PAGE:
Occupy Boulder -- make that one of the Occupy Boulders -- hopes solidarity will help movement

Given its demographics, Boulder would seem to be the ideal spot for a local version of Occupy Wall Street to flourish.

But while Occupy Denver appears to be building momentum, a similar movement is just getting started in Boulder -- not due to a lack of interest, but because so many different organizations have popped up.

Karen Conduff is a member of a sizable Occupy Boulder group; it's racked up 246 likes on its Facebook page at this writing. But she points out that there are at least two other Facebook groups using the Occupy Boulder name -- this one, which has scored 406 likes, and this one, with 26.

There's also an Occupy CU Boulder and an Occupy Wall Street Boulder, not to mention pages devoted to assorted Occupy Boulder events, two of which presumably already happened (on October 5 and October 8, respectively).

The result is "creating a lot of confusion," Conduff admits. But in another way, she feels like "the more, the merrier."

Conduff stresses that she's not a spokesperson for her particular OB group. "Starting out, somebody has to talk to the press," she says. "But I think the real strength of this movement is a lateral type of decision-making. It's not top down."

Her organization got its start in recent days. "There was an initial group of about ten of us who met last Friday. We were all feeling motivated to do something in Boulder, and we discussed what that something might look like.

"We decided that we see this as a long-term effort," she continues. "but that for our initial effort, we wanted to focus on some of the investment banks in town." Hence, an event at 11 a.m. Saturday, October 15, at the intersection of Broadway and Canyon, near One Boulder Plaza -- a location that has a number of advantages. "It's on a visible street corner," she notes. "And initially, we want to keep it legal, so we're just rallying. We've got a permit for the park across the street, and we'll stay on the sidewalk."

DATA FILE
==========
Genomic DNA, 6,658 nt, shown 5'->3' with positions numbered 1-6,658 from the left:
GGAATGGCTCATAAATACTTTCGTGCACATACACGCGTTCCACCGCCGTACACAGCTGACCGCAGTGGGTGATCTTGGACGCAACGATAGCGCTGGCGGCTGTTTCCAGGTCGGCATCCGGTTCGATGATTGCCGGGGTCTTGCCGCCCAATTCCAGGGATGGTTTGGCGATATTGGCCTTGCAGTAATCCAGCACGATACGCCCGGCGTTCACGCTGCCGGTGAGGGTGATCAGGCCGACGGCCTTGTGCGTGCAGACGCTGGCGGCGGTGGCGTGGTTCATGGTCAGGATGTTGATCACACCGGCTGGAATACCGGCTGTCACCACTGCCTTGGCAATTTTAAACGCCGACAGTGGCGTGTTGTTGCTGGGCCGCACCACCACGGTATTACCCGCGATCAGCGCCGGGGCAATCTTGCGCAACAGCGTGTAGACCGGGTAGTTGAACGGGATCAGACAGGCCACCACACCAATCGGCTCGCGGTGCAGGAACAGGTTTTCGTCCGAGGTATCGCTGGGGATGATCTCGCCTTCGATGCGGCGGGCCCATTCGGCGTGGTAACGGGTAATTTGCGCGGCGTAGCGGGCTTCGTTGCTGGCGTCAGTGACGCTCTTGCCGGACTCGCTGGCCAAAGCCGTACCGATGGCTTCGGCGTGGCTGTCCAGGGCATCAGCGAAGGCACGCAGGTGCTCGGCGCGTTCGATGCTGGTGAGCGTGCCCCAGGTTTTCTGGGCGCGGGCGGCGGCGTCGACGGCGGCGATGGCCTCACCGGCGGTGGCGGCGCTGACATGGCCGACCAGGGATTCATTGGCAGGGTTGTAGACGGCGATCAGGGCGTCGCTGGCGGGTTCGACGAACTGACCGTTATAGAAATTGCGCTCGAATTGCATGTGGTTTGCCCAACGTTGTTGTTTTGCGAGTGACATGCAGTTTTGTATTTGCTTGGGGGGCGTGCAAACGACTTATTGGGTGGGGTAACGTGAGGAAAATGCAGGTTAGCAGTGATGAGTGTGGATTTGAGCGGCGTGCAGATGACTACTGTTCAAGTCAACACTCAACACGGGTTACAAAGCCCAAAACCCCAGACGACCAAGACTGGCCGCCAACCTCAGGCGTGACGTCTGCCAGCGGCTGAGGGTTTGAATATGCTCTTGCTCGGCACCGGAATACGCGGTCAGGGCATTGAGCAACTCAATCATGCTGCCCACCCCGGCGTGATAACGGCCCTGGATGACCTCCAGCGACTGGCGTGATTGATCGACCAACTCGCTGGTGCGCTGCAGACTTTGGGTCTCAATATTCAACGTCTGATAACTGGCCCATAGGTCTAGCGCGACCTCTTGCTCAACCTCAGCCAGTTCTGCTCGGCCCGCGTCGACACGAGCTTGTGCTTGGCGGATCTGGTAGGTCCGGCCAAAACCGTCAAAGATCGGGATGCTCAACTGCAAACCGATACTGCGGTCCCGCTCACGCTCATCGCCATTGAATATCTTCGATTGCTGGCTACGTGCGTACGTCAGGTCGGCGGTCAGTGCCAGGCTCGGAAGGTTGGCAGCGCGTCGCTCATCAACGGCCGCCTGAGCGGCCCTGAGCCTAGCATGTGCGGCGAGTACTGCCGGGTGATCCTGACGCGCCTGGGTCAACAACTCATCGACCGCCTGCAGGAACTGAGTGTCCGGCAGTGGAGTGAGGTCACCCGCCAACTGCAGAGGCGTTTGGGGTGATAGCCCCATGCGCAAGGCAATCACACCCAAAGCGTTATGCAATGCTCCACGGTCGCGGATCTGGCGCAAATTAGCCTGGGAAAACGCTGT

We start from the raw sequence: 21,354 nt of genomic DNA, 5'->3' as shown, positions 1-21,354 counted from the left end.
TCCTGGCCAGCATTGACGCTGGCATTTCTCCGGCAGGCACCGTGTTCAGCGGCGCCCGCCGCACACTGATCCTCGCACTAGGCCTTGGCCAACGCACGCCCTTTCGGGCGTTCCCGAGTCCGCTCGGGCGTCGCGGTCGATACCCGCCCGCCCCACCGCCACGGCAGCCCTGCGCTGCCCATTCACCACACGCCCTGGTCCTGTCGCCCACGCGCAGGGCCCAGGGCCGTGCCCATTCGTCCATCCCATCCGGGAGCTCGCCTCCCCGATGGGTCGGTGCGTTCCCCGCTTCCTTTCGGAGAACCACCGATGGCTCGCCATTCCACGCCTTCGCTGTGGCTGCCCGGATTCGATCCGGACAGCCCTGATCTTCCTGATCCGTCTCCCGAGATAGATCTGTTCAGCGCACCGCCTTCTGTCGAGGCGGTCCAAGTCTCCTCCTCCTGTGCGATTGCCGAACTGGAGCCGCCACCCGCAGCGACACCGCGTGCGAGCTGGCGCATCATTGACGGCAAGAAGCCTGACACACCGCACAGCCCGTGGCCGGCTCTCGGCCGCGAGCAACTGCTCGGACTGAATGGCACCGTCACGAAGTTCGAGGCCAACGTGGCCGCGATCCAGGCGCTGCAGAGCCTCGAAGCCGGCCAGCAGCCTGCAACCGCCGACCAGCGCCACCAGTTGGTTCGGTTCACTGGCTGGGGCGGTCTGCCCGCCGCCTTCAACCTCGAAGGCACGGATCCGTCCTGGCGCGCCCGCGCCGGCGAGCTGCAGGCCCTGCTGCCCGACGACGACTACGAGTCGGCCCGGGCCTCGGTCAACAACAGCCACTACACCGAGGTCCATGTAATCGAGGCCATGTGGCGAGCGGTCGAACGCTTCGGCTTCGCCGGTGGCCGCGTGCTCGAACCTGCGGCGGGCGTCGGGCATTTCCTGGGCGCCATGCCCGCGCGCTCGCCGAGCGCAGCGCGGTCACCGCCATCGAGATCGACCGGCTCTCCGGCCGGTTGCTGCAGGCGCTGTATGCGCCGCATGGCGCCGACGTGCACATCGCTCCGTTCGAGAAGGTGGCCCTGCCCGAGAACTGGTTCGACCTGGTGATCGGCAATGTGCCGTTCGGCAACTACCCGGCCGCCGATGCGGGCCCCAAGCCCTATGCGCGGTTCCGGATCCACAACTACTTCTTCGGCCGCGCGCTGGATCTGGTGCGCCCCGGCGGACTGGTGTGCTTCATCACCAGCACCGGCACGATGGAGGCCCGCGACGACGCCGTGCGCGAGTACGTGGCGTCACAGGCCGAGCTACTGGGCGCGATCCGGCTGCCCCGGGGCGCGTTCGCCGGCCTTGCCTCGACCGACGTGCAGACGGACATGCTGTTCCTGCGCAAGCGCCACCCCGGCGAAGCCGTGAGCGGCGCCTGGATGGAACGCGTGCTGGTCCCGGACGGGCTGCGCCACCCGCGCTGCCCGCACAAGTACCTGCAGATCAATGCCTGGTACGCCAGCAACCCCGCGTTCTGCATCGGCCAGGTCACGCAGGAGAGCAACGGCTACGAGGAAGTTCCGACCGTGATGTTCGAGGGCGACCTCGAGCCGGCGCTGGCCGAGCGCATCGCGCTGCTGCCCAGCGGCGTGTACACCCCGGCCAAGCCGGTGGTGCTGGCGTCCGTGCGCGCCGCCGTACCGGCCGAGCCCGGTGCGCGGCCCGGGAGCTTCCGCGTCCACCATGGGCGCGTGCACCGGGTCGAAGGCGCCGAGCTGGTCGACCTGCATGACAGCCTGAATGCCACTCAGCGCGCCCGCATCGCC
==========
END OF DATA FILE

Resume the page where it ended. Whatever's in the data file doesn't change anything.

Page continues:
Afterward, however, the group will hold a general assembly at the park, to which folks from the other Occupy Boulder organizations, and any other interested parties, are invited. At that point, she's hopeful "everybody will get on the same page, and we'll be on the same page moving forward."

In the meantime, however, there are other events being planned by other Occupy Boulders, including one at the Boulder Courthouse at 12:30 p.m. tomorrow, and another at 26th and Canyon at 4 p.m. on Friday.

Still, Conduff's not complaining. Years ago, the 54-year-old was part of the anti-nuclear movement during the Vietnam War era before taking a hiatus from such actions while raising her daughter. Then, in 2004, she got involved with the Democratic Party in Boulder. But of late, she says, "I'm feeling fairly disgruntled and not trusting that electoral politics is really functional in our country anymore." So even though the Occupy Boulder focus is currently split, she's excited by the energy being exhibited by so many others with similar emotions.

"We're off to a little bit of a messy start," she allows. "But after this weekend, and these multiple efforts, we'll band together and move forward."

More from our Videos archive: "Occupy Denver video collection chronicles ongoing protests."

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Michael Roberts has written for Westword since October 1990, serving stints as music editor and media columnist. He currently covers everything from breaking news and politics to sports and stories that defy categorization.
Contact: Michael Roberts